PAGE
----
Recently added to the Humbul database:

The Classics Technology Center is a website which provides free electronic resources for the teaching and learning of Classics-based subjects. These range from school to university level and cover Greek and Latin languages, ancient history, archaeology and literature, as well as more general material and teaching tools to help with the use of web-based Classics resources. The site includes topic-based tutorials on how to get the most out of the Perseus digital library, and advice on using Perseus in the classroom. Also featured are pedagogical guidelines for teachers of Latin and Greek, and advice from classicists relating to the teaching of a range of topics based on personal teaching experience (themes covered include: classical literature; the Olympics; Alexander the Great; Latin mottoes; Roman gladiators; Plato; Troy; the Greek gods; Latin and Greek languages). There is also a 'showcase' of academic papers on teaching Classics, an extensive glossary of Greek and Latin terms, and a variety of word games and trivia quizzes, including a classical crossword. All items are free to download.

Methods Network deadline extended

Job at King’s College, London

AHRC ICT Methods Network Administration Centre Centre for Computing in the
Humanities (CCH) King’s College, London UK

Senior Project Officer: Network Activities and Publications Coordinator.
Fixed term: 32 months (depending on the start date) ALC 3 £30363 - 35883 pa

Applications are invited for a new post in the newly established AHRC ICT
Methods Network Administrative Centre (NAC), based at the Centre for
Computing in the Humanities (CCH), King’s College London. This national
initiative will promote and disseminate the use of ICT in UK arts and
humanities research. The project will build a broadly based collaborative
network of researchers from all humanities and arts disciplines who are
working on the application of computational methods in research in the UK
higher and further education community. In developing a series of
activities and publications, the Network will build new modes of
collaboration and facilitate multi-disciplinary and interdisciplinary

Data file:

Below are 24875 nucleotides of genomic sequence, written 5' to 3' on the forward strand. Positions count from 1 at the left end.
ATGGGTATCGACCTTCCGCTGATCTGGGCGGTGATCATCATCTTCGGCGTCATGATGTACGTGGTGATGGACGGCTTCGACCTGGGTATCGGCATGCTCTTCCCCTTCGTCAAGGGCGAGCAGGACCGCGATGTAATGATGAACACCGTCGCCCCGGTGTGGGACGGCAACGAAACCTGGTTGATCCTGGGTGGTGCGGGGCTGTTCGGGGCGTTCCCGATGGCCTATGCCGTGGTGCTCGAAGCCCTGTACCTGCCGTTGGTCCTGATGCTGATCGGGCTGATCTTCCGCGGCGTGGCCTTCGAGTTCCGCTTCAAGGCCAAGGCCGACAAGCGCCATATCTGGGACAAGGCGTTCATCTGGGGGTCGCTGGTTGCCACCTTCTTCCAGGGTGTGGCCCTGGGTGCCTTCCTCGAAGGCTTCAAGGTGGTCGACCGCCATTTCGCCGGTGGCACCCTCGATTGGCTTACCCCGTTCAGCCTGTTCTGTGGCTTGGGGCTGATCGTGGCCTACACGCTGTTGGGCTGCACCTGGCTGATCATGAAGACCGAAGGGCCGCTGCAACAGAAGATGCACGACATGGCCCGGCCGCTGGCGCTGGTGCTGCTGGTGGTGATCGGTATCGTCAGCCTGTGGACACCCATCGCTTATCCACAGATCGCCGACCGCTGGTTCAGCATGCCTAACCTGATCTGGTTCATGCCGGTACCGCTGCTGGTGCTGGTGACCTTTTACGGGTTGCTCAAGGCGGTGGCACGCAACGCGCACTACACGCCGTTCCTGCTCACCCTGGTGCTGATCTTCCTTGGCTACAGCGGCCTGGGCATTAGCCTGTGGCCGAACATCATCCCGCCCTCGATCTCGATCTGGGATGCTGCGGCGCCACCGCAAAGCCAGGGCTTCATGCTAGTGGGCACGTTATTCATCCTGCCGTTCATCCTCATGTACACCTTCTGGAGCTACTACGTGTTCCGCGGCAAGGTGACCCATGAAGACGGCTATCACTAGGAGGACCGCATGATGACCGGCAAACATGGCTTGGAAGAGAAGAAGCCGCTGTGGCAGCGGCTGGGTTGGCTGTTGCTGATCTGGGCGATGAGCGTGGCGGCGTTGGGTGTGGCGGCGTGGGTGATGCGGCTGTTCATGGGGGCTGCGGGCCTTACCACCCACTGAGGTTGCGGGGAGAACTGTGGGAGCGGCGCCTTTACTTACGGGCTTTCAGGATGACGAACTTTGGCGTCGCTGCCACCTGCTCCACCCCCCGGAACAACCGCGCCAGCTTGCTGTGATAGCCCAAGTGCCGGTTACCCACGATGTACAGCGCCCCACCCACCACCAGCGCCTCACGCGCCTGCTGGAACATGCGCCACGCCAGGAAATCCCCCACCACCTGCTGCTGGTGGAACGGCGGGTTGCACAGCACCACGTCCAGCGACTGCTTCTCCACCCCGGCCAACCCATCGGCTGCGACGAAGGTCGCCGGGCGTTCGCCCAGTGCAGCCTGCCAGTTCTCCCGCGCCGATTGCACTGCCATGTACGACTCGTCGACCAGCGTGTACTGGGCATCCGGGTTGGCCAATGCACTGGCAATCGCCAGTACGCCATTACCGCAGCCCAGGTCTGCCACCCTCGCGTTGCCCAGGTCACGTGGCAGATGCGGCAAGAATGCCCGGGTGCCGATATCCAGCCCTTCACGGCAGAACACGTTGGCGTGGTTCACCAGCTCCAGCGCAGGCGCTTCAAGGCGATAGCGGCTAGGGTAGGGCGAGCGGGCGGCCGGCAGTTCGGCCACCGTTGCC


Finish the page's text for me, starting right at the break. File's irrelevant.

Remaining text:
work. The work will be coordinated by a Network Administration Centre,
which will provide centralized support for the wide variety of distributed
activities and publications. This centre will be staffed by a manager,
two activities coordinators, and an administrator. The AHRC ICT Methods
Network will run for 3 years from April 2005.


Further details about this post, and the Methods Network, can be found at
the project website:
Or by sending e-mail to

Closing date for receipt of completed applications is: 8th August 2005

Monday, July 04, 2005

Propylaea Project

From Humbul Classics News; some exciting use of technology here:

The "CSA Propylaea project" concentrates on a single building, the Propylaea, which is at the entrance to the Athenian Acropolis, next to the Parthenon. This is one of the projects of the Center for the Study of Architecture/Archaeology, Bryn Mawr. The Web site makes extensive use of computer aided design (CAD) techniques. In addition to a general introduction and an essential bibliography, the Web site provides access to several pictures accessible through maps. These maps identify the angle at which the pictures were taken; the pictures are grouped accordingly. An ongoing initiative sponsored by the author is searching for old pictures and postcards featuring the same building. These are organised in the same way and are accessible from similar maps. This is especially useful to determine the level of decay of the Acropolis in the last few centuries and may prove helpful for its conservation. The restorers currently working at the site are indeed involved. A CAD model in DWG format is freely downloadable; it requires at least a browser plug-in to translate it to a virtual reality model, but would be most useful to those with previous knowledge of and access to CAD software. A search page is also available. The Web page is incomplete, very much a work in progress, but the approach is original enough and the building a masterpiece of art and architecture.